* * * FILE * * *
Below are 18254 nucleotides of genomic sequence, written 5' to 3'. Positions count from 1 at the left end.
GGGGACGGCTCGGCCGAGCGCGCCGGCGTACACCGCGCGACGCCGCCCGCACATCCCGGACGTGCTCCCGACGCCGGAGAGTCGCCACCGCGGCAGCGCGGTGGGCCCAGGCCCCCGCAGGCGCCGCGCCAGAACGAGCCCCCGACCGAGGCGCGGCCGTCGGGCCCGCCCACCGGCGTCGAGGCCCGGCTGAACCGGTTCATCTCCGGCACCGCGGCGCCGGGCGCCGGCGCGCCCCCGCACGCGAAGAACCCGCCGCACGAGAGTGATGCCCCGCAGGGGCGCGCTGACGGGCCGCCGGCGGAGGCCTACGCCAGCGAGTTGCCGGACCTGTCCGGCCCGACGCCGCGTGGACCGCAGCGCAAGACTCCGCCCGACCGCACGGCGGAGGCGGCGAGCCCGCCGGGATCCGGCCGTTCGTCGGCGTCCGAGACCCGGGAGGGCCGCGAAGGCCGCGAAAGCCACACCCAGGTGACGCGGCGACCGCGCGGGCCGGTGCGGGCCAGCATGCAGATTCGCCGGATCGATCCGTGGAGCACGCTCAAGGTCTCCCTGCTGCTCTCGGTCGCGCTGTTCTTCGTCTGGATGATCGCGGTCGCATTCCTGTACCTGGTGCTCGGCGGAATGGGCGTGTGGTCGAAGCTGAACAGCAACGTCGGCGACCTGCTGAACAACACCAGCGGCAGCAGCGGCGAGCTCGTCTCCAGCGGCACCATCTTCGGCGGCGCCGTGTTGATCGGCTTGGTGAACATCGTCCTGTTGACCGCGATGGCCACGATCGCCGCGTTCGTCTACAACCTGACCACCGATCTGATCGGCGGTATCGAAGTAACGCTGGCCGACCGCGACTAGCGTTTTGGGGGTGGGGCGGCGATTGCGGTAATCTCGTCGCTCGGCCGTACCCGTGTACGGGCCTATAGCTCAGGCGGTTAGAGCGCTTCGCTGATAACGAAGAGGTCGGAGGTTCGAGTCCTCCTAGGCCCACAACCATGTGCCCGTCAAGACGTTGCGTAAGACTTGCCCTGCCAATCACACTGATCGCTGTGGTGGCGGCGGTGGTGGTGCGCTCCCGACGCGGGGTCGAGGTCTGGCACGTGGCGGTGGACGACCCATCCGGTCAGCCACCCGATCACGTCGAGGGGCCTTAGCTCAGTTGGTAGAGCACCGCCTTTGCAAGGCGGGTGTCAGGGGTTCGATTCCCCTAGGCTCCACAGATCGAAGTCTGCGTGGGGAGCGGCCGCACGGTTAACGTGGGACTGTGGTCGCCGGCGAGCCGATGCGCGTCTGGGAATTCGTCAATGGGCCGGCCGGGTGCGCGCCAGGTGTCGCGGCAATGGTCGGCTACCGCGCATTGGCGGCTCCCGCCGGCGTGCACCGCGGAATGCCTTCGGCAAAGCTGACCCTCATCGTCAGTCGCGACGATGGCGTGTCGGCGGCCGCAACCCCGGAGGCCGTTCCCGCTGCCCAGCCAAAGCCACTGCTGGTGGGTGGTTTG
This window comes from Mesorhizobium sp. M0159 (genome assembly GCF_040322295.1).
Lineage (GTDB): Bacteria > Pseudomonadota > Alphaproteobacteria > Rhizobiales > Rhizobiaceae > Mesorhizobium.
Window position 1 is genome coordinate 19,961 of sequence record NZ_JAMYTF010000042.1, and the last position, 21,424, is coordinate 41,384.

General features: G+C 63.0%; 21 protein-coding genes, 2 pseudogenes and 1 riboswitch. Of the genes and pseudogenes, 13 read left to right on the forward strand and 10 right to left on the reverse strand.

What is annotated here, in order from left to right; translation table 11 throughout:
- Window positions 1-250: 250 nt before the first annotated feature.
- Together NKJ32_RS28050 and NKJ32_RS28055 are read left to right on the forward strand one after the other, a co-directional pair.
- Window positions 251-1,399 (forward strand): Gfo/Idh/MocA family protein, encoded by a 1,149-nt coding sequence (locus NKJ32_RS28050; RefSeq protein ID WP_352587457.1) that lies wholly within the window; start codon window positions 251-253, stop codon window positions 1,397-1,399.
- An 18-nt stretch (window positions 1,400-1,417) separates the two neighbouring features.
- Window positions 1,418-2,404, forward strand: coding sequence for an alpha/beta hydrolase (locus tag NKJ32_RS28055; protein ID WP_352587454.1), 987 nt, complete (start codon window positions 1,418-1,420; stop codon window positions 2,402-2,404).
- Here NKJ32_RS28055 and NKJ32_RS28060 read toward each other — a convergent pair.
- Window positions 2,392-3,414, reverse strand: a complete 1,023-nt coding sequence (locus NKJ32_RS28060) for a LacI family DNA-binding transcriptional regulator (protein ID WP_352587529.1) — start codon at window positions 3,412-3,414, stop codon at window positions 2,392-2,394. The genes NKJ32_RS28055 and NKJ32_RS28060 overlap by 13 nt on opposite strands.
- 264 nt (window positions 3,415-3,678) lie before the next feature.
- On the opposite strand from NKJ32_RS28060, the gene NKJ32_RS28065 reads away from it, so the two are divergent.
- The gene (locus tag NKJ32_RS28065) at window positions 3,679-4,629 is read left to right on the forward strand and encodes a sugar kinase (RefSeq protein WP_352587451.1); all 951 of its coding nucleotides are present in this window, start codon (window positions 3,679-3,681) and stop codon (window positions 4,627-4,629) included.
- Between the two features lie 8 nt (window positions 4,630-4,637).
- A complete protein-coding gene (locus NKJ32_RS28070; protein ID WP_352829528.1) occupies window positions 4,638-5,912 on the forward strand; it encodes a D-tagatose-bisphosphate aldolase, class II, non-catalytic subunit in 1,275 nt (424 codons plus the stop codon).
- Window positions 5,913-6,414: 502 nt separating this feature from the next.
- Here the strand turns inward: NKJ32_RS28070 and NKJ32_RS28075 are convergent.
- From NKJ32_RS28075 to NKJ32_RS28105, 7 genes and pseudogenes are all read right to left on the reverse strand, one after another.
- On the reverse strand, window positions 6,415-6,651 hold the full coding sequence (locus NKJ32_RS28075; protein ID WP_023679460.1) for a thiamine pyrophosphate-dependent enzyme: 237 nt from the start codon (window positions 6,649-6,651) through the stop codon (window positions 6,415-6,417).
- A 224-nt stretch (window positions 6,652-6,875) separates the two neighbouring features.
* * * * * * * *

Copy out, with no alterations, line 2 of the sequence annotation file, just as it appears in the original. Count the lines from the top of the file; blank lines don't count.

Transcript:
GGGGACGGCTCGGCCGAGCGCGCCGGCGTACACCGCGCGACGCCGCCCGCACATCCCGGACGTGCTCCCGACGCCGGAGAGTCGCCACCGCGGCAGCGCGGTGGGCCCAGGCCCCCGCAGGCGCCGCGCCAGAACGAGCCCCCGACCGAGGCGCGGCCGTCGGGCCCGCCCACCGGCGTCGAGGCCCGGCTGAACCGGTTCATCTCCGGCACCGCGGCGCCGGGCGCCGGCGCGCCCCCGCACGCGAAGAACCCGCCGCACGAGAGTGATGCCCCGCAGGGGCGCGCTGACGGGCCGCCGGCGGAGGCCTACGCCAGCGAGTTGCCGGACCTGTCCGGCCCGACGCCGCGTGGACCGCAGCGCAAGACTCCGCCCGACCGCACGGCGGAGGCGGCGAGCCCGCCGGGATCCGGCCGTTCGTCGGCGTCCGAGACCCGGGAGGGCCGCGAAGGCCGCGAAAGCCACACCCAGGTGACGCGGCGACCGCGCGGGCCGGTGCGGGCCAGCATGCAGATTCGCCGGATCGATCCGTGGAGCACGCTCAAGGTCTCCCTGCTGCTCTCGGTCGCGCTGTTCTTCGTCTGGATGATCGCGGTCGCATTCCTGTACCTGGTGCTCGGCGGAATGGGCGTGTGGTCGAAGCTGAACAGCAACGTCGGCGACCTGCTGAACAACACCAGCGGCAGCAGCGGCGAGCTCGTCTCCAGCGGCACCATCTTCGGCGGCGCCGTGTTGATCGGCTTGGTGAACATCGTCCTGTTGACCGCGATGGCCACGATCGCCGCGTTCGTCTACAACCTGACCACCGATCTGATCGGCGGTATCGAAGTAACGCTGGCCGACCGCGACTAGCGTTTTGGGGGTGGGGCGGCGATTGCGGTAATCTCGTCGCTCGGCCGTACCCGTGTACGGGCCTATAGCTCAGGCGGTTAGAGCGCTTCGCTGATAACGAAGAGGTCGGAGGTTCGAGTCCTCCTAGGCCCACAACCATGTGCCCGTCAAGACGTTGCGTAAGACTTGCCCTGCCAATCACACTGATCGCTGTGGTGGCGGCGGTGGTGGTGCGCTCCCGACGCGGGGTCGAGGTCTGGCACGTGGCGGTGGACGACCCATCCGGTCAGCCACCCGATCACGTCGAGGGGCCTTAGCTCAGTTGGTAGAGCACCGCCTTTGCAAGGCGGGTGTCAGGGGTTCGATTCCCCTAGGCTCCACAGATCGAAGTCTGCGTGGGGAGCGGCCGCACGGTTAACGTGGGACTGTGGTCGCCGGCGAGCCGATGCGCGTCTGGGAATTCGTCAATGGGCCGGCCGGGTGCGCGCCAGGTGTCGCGGCAATGGTCGGCTACCGCGCATTGGCGGCTCCCGCCGGCGTGCACCGCGGAATGCCTTCGGCAAAGCTGACCCTCATCGTCAGTCGCGACGATGGCGTGTCGGCGGCCGCAACCCCGGAGGCCGTTCCCGCTGCCCAGCCAAAGCCACTGCTGGTGGGTGGTTTG